There is a continuous atherosclerotic process that follows specific steps from the initial phase of atherosclerotic plaque fatty streaks to intermediate atherosclerotic lesion, and finally to the stage of plaque rupture, obstructive coronary lesions, and clinical forms of CAD [60]. Furthermore, coronary artery intraluminal rupture of a non-obstructive plaque can give rise to a thrombus having partial or complete artery blockage with the development ofACS; also, an unbroken plaque can grow and progress to an obstructive lesion inducing symptomatic chronic CAD [99]. Genesis and progression of atherosclerotic plaques are closely related to the significance of low-density lipoprotein (LDL) receptor expression on LDL blood concentrations; the increase in LDL receptor expression reduces LDL blood levels and abates the genesis and progression of atherosclerotic plaques [60]. Mutations affecting the LDL receptor lead to new LDL cholesterol-lowering therapies, an important application of lipidomics (a branch of metabolomics) [100]. Many mutations in the gene encoding the LDL receptor have been recorded in patients with familiar hypercholesterolemia which is an autosomal-dominant inherited condition, and a database has been set up on the internet for mutations in the LDLR gene [101].
Imaging and computing data analysis techniques have been developed to study and follow-up the atherosclerotic process in order to explain the progressive nature of the CVDs. Computational methods and 3-D imaging were used to identify endothelial cells covering atherosclerotic plaques and their relation to the shear stress and wall stress during blood flow; understanding mechanotransduction on endothelial cells will expand therapeutic potential [102]. In the coronary circulation, there is a strong connection between the circulating plasma LDL and the turbulent flow in areas of bifurcations and curbs; in bifurcations or trifurcations, the wall shear stress (WSS) alters endothelial cells’ gene expression and promotes arterial remodeling and atherosclerosis [19,103].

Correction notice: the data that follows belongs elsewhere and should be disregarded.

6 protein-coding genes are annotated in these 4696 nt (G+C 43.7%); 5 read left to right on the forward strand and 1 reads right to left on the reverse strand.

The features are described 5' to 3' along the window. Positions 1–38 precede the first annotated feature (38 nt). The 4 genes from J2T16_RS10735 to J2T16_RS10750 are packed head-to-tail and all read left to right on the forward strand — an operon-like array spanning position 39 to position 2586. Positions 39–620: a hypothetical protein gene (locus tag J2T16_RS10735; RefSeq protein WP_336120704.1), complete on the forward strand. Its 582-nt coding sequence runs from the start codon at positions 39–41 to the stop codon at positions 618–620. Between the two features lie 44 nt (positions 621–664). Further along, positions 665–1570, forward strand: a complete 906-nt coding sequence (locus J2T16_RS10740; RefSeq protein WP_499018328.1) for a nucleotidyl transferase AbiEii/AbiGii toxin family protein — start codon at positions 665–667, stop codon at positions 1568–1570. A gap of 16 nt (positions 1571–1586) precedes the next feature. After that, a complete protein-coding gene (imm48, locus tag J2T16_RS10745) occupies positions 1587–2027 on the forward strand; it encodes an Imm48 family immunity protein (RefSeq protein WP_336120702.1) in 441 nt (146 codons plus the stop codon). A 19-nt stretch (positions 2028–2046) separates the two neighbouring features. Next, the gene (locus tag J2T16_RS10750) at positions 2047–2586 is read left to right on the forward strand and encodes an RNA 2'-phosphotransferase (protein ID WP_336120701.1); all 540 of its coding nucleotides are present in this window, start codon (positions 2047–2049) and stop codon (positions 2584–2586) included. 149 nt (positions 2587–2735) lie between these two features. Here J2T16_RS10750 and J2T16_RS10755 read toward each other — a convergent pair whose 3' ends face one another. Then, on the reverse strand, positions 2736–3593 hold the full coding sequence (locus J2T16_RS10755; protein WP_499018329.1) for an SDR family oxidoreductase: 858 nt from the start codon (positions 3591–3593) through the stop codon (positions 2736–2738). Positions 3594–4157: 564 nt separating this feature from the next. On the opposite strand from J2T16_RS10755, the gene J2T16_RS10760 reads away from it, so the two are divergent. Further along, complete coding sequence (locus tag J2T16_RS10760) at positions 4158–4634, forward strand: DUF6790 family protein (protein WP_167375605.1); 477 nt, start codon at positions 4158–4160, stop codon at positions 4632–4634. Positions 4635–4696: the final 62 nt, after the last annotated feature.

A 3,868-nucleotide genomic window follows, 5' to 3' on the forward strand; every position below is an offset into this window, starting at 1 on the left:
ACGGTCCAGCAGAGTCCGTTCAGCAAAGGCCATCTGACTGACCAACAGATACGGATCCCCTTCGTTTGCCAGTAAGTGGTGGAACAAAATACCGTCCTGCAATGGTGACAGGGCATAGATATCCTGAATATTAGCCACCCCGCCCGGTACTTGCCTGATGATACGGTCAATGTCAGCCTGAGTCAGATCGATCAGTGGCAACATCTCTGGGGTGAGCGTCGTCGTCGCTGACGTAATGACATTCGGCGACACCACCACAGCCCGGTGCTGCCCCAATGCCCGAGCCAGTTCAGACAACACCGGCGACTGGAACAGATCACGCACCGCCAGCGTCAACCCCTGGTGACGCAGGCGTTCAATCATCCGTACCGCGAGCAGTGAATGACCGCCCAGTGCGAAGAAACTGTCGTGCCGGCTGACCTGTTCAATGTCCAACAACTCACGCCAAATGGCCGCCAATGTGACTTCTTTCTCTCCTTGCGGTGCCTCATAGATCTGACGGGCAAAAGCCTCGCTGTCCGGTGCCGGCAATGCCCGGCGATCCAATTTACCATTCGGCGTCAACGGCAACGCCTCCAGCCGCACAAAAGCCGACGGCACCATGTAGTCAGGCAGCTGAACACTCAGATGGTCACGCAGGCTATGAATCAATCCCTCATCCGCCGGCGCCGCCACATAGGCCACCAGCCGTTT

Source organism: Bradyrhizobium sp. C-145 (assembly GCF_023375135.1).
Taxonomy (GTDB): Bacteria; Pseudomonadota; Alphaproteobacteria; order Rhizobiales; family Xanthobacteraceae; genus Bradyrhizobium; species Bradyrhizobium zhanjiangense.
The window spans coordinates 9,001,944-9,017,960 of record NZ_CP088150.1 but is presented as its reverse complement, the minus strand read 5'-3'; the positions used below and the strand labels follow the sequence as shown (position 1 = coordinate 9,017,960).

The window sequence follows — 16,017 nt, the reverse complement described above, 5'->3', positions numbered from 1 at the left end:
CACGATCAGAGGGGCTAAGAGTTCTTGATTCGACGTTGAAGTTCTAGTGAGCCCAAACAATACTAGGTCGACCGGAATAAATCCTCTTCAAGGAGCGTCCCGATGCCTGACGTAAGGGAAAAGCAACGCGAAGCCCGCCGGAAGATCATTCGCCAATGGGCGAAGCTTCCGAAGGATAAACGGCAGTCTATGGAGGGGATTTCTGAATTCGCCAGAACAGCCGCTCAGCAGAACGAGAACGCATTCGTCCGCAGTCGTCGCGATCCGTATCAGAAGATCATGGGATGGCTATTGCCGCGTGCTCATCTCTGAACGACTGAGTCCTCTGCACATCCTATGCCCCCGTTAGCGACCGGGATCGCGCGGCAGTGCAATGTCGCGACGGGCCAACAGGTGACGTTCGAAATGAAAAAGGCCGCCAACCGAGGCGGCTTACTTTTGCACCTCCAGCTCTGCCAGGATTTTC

Many complex cellular and molecular mechanisms are implicated in the atherosclerotic plaque destabilization and chronic disease progression, but the responsible and precise biological network models with their interconnections have not yet been identified; it is concluded that “network models combined with the network perturbation amplitude algorithm provide a sensitive, quantitative method to follow disease progression at the molecular level” [104,105].
During episodes of ACS, the imaging of immune activity during myocardial ischemia with the form of systemic inflammatory networks is underlined [106]. With the positron emission tomography (PET), the 18F-fluorodeoxyglucose (FDG) is accumulated in metabolically active cells, labeling inflammatory networks in the myocardium; PET together with magnetic resonance imaging (MRI) findings can track down important inflammatory networks significant for the pre-clinical stage of CAD or after episodes of ACS [107].
In conclusion, the advances made in genetic, proteomic, and metabolomic technologies can facilitate cardiovascular research, production of new biomarkers related to CVDs, and at a personalized level to identify therapeutic targets.

5.4. Prevention and Prediction of Cardiovascular Diseases

Sequencing technologies and novel computational appliances facilitated the building of entire genomes including genetic variations. The impacts of these advances in medicine and clinical practice are enormous. Between medical practitioners, healthcare providers, and administrators, an important question is forged: how predictive and preemptive are the multiomics advances and the status of molecular medicine in exploring and managing complex CVDs. Furthermore, are these advances able to modify and upgrade the present healthcare system, ameliorating clinical outcomes with a reasonable cost-effective result? Paynter et al., in a review article, identified three fields connected to atherosclerosis that are being assessed for possible genetic inclusion into everyday clinical practice: familial hypercholesterolemia (FH) with established genetic testing for research, diagnosis, and successful therapy; genetic guidance for cardiovascular risk prediction and primary prevention is not currently incorporated into used risk scores; genetic interactions with treatment (pharmacogenetics) are used for some therapies today while there are prospects for future further clinical utility with therapeutic strategies [108].
FH is a genetic familial disorder with significant early atherosclerotic development and increased risk of CAD particularly in young people. The FH disorder is an autosomal-dominant inherited condition with defects in the low-density lipoprotein (LDL) receptor induced by mutations in a few genes encoding the LDL receptor. The genetic defects in LDL cholesterol metabolism lead to increased levels of LDL cholesterol. The FH disorder is inherited in heterozygous and homozygous forms, and it is considered as a classical mendelian disorder with usually low prevalence [19]. A large cohort of patients with FH and their unaffected relatives were screened to track down “the influence of different mutations of the LDL receptor gene on lipoprotein levels and the risk of CVDs”; it was concluded that “LDL receptor mutations only partly contributed to the variation of LDL cholesterol levels and cardiovascular burden in FH” and thus other “unidentified, familial risk factors must underlie the CVD risk, most likely independent of lipids and lipoproteins” [109].